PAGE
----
First of all you will need to find a suitable property for yourself. Make sure you are going to be able to afford the rent for the property and that it suits your requirements, especially if it is long-term. Ensure the property is in a safe condition and meets all the relative standards and regulations. Here's a list of things to look out for: Is the property properly heated and how does the system work?
When you decide on a suitable rental property your letting agent or landlord will need address details and references from any previous landlords, bank, employer or accountants if you are self employed, as well as a character reference from someone who has known you for a significant period of time. If this proves satisfactory a tenancy agreement will be set up. This offers protection to both landlord and tenant and lays down exactly what is required from both sides as well as stating the terms of the tenancy (the amount of rent, length of tenancy etc.).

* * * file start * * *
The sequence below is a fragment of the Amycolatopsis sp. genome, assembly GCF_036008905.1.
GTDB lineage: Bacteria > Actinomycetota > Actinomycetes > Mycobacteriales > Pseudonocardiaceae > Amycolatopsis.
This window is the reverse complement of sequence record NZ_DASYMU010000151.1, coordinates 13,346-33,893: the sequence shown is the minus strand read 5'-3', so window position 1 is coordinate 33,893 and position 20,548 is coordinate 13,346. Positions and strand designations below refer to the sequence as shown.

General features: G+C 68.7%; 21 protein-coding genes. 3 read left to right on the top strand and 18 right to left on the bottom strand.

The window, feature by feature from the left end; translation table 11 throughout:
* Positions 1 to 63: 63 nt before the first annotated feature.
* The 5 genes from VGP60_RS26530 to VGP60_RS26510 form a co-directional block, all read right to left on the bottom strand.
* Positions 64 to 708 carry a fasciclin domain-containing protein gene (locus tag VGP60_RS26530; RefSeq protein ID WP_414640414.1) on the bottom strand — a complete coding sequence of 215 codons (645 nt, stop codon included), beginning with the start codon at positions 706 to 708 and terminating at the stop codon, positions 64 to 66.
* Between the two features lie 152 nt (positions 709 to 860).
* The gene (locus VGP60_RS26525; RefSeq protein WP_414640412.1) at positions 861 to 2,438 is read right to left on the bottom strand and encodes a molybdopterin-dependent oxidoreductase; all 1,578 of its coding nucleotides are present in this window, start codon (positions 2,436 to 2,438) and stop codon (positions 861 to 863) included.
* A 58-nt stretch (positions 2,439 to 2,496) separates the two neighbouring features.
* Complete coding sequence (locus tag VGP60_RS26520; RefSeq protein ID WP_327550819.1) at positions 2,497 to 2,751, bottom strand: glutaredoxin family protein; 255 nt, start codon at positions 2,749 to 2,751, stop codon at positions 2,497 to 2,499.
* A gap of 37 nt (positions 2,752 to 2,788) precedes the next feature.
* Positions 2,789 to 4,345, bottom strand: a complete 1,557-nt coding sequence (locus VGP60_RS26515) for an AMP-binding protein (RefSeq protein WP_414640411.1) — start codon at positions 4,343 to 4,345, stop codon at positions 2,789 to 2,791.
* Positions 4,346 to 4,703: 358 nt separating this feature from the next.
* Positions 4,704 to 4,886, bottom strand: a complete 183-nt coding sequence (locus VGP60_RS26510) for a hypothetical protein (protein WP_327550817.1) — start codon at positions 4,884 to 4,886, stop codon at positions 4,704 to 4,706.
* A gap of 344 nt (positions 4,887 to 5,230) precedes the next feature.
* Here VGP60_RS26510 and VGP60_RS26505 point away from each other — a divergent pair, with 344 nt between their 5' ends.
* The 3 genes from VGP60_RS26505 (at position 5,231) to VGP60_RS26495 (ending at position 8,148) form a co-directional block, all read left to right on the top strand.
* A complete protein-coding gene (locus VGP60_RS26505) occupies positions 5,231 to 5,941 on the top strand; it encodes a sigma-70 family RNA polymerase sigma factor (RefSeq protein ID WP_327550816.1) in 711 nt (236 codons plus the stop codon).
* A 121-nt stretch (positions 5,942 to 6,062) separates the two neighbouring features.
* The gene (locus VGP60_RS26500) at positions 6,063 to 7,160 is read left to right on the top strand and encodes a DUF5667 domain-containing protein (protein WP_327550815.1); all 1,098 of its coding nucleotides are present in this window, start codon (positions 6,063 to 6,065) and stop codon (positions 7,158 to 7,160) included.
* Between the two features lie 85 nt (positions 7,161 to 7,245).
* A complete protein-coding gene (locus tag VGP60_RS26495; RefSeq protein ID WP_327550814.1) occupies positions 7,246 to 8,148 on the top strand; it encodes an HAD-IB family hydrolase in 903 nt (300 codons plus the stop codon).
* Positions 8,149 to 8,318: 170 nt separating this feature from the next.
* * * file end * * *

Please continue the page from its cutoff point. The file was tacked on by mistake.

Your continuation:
You should read the tenancy agreement thoroughly before you sign it. The landlord must give you 2 clear months' notice to end any tenancy agreement.^ Back to Top
Keeping a good relationship with your landlord is a wise move. It increases your stature as a valued tenant, and it means your needs, concerns and legitimate complaints will be met with all due attention and action.
It's best to look after the property as if it were your own. This will improve your chances of extending your tenancy and ensure you get a good reference from your landlord when you are ready to move on.
If your landlord approves of improvements then you could try to get some financial support for it. This could be of benefit to both parties and can be advantageous in long-term rentals especially.
Remember that you have rights to privacy, not to be evicted and health, hygiene and safety during your tenancy. Also keep in mind that the landlord is responsible for: